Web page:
Rohith VS, director of Tovino Thomas-starrer Kala, talks about why set the film in the 90s, the role that nature plays in the film, and why he wants to make Iblis again on a Disney canvas, in this interview with Baradwaj Rangan. Edited Excerpts…
Kala is technically an action film and it’s backed up by so much drama. In a way, the broad arc of the film is kind of like Ayyappanum Koshiyum. But this is more primal and savage. Before my other questions, why did you choose the late 1990s as the setting for the film?
I didn’t mean to specifically set it in that period but I always wanted to tell this story in the past tense. The main idea of the film is that, at every point in human evolution, at every point in universal evolution even, the same thing has happened. Even back in Africa when Homo Sapiens fought similar species of Homo, it was an ideological clash between manipulators and skilled people. So, the story is more convincing when we are looking back and narrating it.
I was six years old in 1997. My childhood memories of that era are so beautiful. I have every detail in my mind. So, more than telling the story in the present (and we don’t even have much clarity about the present) I thought I’d set it in the past.
Another reason why I wanted to set it in that particular period was because we were showing a particular treasure in the family and it’s linked to nature. And that thing had its greatest value in 1997. A kilogram of pepper was 500 to 600 rupees back then, it’s come down now. So, the peak of that commodity was also a major reason.
Why I asked you that question was because when Tovino’s character and his wife are sleeping together, she actually mentions the war. So I thought you were building up to a situation where everything was exploding around them.
Basically, we wanted the term ‘war’ to be mentioned because the climax is going to be just like a war. Also, the cost of pepper may also go down because of it.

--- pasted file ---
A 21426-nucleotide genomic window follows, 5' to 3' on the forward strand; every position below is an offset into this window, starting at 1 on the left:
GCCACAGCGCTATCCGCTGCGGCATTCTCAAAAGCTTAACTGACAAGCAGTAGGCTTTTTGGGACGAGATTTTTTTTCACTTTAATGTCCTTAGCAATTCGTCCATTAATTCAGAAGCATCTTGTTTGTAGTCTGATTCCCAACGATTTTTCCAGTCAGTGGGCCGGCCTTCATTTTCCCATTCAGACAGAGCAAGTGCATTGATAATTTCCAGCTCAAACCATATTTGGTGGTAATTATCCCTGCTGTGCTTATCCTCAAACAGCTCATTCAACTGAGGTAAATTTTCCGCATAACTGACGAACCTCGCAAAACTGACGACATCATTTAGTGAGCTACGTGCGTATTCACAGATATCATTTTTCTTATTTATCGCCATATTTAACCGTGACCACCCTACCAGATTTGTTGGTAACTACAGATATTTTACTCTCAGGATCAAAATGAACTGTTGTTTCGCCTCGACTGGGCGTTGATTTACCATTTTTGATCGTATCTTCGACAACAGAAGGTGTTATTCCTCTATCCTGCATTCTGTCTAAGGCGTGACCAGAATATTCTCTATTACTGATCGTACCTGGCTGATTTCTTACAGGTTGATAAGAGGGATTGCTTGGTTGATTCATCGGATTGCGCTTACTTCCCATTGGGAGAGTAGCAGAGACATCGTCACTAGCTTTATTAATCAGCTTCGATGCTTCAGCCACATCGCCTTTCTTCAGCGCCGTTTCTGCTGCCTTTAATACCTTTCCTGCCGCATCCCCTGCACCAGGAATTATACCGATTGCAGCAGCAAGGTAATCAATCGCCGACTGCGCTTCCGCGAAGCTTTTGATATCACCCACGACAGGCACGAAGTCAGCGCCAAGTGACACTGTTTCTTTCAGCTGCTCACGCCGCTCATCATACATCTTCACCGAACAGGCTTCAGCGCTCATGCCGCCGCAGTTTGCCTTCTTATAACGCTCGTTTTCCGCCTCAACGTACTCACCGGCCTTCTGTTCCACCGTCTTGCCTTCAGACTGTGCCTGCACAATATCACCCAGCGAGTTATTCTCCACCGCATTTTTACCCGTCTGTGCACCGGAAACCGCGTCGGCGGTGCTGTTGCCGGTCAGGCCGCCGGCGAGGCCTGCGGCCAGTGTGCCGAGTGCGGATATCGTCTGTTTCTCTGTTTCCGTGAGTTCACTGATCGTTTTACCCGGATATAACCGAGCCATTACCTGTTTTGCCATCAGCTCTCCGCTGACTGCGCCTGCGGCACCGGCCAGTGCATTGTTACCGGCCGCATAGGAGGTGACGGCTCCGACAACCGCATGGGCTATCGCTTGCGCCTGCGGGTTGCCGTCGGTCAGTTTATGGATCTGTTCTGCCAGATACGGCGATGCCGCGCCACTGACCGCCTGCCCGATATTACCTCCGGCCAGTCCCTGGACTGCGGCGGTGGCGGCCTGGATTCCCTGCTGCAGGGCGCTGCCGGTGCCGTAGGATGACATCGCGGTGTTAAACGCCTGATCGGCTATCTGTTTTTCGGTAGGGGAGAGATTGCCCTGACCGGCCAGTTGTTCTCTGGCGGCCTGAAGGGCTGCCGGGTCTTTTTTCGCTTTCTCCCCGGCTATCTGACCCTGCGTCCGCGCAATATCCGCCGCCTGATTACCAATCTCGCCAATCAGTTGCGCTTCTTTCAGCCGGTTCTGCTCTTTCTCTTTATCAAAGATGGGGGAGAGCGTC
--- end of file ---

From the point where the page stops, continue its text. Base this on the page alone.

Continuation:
The film opens with something like an overhead drone shot and you show a rocky stream in the middle of a forest. There are no markers to suggest where this place is. And in a few seconds, you cut to the animated title sequence. Why did you have that shot?
To just show how peaceful nature is. In the last frame of that shot there’s an explosive sound. So, a piece is lost. I wanted to have the stream sounds and the bird sounds just to make people comfortable, to show how peaceful nature is when mankind is not around.
There are many, many plants and animals in places where you might not expect to see them. For example in the middle of a fight we suddenly see a lizard, we see snake eggs. Let us just focus on one particular imagery of creatures. When the battle descends into the stream, instead of focusing on the fight you have a wide shot in which you have two reeds and two butterflies on those reeds. Tell me about that decision of yours to kind of say those two men are fighting out there but I want to focus on these two butterflies.
I don’t know how I came to that conclusion but I probably had dreamt this image in my mind—two men fighting and two butterflies making love. That was the idea and I just wanted to show the contradiction, So basically, here we have the perspectives of the characters played by Tovino Thomas and Sumesh Moor, and a directorial or nature’s perspective. I always wanted to shift, to snatch nature’s perspective at regular intervals, to show how nature sees the whole thing and this was such a moment.
I watched Iblis and I’m still trying to get that out of my mind because it’s such a gorgeous, beautiful, amazing film…
Let me tell you, I have a plan of probably making Iblis once more in my life, maybe in a later stage of my filmmaking career. I’ll definitely make that film once more so we can probably talk about that then.
I see a lot of flaws in the film. I had a lot more things to convey. I had huge budget restrictions when making that film in the Malayalam industry which is very small. So, someday I wish I could make it on a Disney canvas.